Accessibility links

Io’s Atmosphere ‘Collapses’ When in Jupiter’s Shadow

  • VOA News

Artist’s concept of the atmospheric collapse of Jupiter’s volcanic moon Io, which is eclipsed by Jupiter for two hours of each day (1.7 Earth days). The resulting temperature drop freezes sulfur dioxide gas, causing the atmosphere to “deflate.”

Artist’s concept of the atmospheric collapse of Jupiter’s volcanic moon Io, which is eclipsed by Jupiter for two hours of each day (1.7 Earth days). The resulting temperature drop freezes sulfur dioxide gas, causing the atmosphere to “deflate.”

The thin atmosphere on Jupiter’s volcanic moon, Io, “collapses” when the moon enters the gas giant’s shadow, according to a new study.

Writing in the Journal of Geophysical Research, scientists from the Southwest Research Institute in Boulder, Colorado, say the thin atmosphere freezes when the sun's light is blocked.

Io is the solar system’s most volcanic body. The volcanoes are caused by the constant push and pull of Jupiter’s gravity, and when they erupt, they spew large amounts of sulfur dioxide gas that can rise nearly 500 kilometers above the moon’s surface.

“This confirms that Io’s atmosphere is in a constant state of collapse and repair, and shows that a large fraction of the atmosphere is supported by sublimation of SO2 ice,” said John Spencer, a co-author of the new study. “Though Io’s hyperactive volcanoes are the ultimate source of the SO2, sunlight controls the atmospheric pressure on a daily basis by controlling the temperature of the ice on the surface. We’ve long suspected this, but can finally watch it happen.”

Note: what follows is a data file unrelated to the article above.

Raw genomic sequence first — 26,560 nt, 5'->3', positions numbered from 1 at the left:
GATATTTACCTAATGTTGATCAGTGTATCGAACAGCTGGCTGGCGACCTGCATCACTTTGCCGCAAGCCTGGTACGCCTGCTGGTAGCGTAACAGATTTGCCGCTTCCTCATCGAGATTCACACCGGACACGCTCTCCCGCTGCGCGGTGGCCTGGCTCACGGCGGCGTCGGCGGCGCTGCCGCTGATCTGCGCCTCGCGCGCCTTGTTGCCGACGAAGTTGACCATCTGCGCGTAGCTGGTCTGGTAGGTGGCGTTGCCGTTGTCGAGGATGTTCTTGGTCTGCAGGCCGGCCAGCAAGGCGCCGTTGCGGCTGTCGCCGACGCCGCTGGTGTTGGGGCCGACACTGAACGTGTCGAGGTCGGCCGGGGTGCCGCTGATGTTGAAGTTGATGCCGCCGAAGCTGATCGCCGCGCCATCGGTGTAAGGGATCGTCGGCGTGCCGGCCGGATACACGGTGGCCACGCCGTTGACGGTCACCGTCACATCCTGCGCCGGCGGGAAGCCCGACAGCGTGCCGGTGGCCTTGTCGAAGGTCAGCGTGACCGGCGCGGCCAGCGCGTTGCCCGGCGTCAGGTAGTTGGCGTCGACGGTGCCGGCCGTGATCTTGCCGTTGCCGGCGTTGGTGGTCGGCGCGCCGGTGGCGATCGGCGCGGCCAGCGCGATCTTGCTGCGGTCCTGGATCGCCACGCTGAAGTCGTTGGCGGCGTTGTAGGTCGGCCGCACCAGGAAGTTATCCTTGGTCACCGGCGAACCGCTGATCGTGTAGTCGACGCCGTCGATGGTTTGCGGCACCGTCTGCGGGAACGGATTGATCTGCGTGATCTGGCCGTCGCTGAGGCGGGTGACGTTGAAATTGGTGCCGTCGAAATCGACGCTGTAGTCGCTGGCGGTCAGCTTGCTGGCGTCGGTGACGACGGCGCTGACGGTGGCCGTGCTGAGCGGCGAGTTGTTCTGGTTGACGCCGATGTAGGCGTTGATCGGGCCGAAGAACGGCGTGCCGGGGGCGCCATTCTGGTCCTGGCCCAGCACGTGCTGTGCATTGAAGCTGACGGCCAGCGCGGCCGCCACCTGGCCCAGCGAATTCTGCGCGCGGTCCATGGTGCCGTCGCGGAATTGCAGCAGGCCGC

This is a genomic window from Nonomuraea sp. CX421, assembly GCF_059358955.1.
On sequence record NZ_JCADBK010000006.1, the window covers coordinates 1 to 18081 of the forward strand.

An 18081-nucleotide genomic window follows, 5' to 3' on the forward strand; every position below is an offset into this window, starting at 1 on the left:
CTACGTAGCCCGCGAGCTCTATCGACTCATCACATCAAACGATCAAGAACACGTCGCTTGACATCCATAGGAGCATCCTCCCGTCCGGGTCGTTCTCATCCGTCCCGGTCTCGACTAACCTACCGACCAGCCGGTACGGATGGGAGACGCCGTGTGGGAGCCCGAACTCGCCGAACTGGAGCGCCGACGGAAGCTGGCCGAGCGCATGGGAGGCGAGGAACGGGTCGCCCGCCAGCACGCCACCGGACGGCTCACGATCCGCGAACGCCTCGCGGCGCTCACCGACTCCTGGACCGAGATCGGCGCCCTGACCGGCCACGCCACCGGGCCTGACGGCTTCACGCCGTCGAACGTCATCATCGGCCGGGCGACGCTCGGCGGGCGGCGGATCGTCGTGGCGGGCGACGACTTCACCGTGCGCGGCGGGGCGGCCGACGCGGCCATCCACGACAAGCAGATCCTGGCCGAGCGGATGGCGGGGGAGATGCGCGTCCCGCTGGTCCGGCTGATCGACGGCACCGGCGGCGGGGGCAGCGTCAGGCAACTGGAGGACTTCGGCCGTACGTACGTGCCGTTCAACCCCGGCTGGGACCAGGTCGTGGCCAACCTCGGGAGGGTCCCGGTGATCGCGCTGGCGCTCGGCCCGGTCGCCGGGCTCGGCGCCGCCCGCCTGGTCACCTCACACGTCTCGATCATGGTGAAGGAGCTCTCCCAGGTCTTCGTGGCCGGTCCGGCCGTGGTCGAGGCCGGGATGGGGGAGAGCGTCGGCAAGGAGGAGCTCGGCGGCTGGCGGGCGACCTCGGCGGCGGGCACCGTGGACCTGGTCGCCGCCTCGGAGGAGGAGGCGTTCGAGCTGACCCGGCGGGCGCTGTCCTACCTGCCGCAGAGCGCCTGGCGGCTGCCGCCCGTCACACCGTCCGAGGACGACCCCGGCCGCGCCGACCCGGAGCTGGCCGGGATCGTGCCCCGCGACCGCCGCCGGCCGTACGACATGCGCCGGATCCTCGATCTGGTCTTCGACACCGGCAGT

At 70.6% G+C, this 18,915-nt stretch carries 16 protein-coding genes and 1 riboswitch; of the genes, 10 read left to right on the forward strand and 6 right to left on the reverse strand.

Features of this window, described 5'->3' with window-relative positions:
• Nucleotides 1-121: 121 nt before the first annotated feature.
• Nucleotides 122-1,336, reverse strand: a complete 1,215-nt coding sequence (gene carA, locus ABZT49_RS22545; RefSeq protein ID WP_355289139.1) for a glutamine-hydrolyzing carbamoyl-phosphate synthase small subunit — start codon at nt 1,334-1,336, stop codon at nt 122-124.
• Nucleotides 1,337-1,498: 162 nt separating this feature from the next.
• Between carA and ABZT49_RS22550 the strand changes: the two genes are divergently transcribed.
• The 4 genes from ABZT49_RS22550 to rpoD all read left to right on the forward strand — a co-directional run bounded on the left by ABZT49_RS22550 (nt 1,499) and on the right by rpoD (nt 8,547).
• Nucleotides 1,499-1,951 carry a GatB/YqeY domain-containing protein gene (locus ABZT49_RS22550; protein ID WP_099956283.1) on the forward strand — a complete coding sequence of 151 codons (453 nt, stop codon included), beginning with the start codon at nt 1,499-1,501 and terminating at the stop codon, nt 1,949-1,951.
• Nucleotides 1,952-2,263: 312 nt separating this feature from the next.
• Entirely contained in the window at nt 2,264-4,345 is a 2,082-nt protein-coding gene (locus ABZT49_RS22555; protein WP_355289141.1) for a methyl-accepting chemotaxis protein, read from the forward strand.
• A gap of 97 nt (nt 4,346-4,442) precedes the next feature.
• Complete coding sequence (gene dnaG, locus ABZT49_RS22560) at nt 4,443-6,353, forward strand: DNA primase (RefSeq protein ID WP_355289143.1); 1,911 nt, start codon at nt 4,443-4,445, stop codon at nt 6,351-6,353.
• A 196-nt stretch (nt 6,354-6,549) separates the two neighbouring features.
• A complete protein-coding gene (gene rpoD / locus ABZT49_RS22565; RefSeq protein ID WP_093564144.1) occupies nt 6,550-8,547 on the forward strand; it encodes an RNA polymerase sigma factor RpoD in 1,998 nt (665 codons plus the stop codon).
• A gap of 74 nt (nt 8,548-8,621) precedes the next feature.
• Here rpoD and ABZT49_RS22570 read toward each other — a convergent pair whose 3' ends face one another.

When in Jupiter’s shadow, the moon's temperature drops considerably, and the sulfur dioxide gas in Io’s atmosphere freezes and then collapses to the surface. When heated again, it converts back to a gas. Io is in the dark for about 2 hours of every Io day, which is about 1.7 Earth days.

The conclusion about how Io’s atmosphere behaves is based on observations of the moon using the large eight-meter Gemini North telescope in Hawaii and an instrument called the Texas Echelon Cross Echelle Spectrograph (TEXES). Previously, such observations were not possible because of the darkness in Jupiter’s shadow. Using the TEXES instrument, however, researchers were able to measure heat radiation from the moon.

Researchers made their observations of Io over two nights in November of 2013 when the moon was nearly 700 million kilometers from Earth.

XS
SM
MD
LG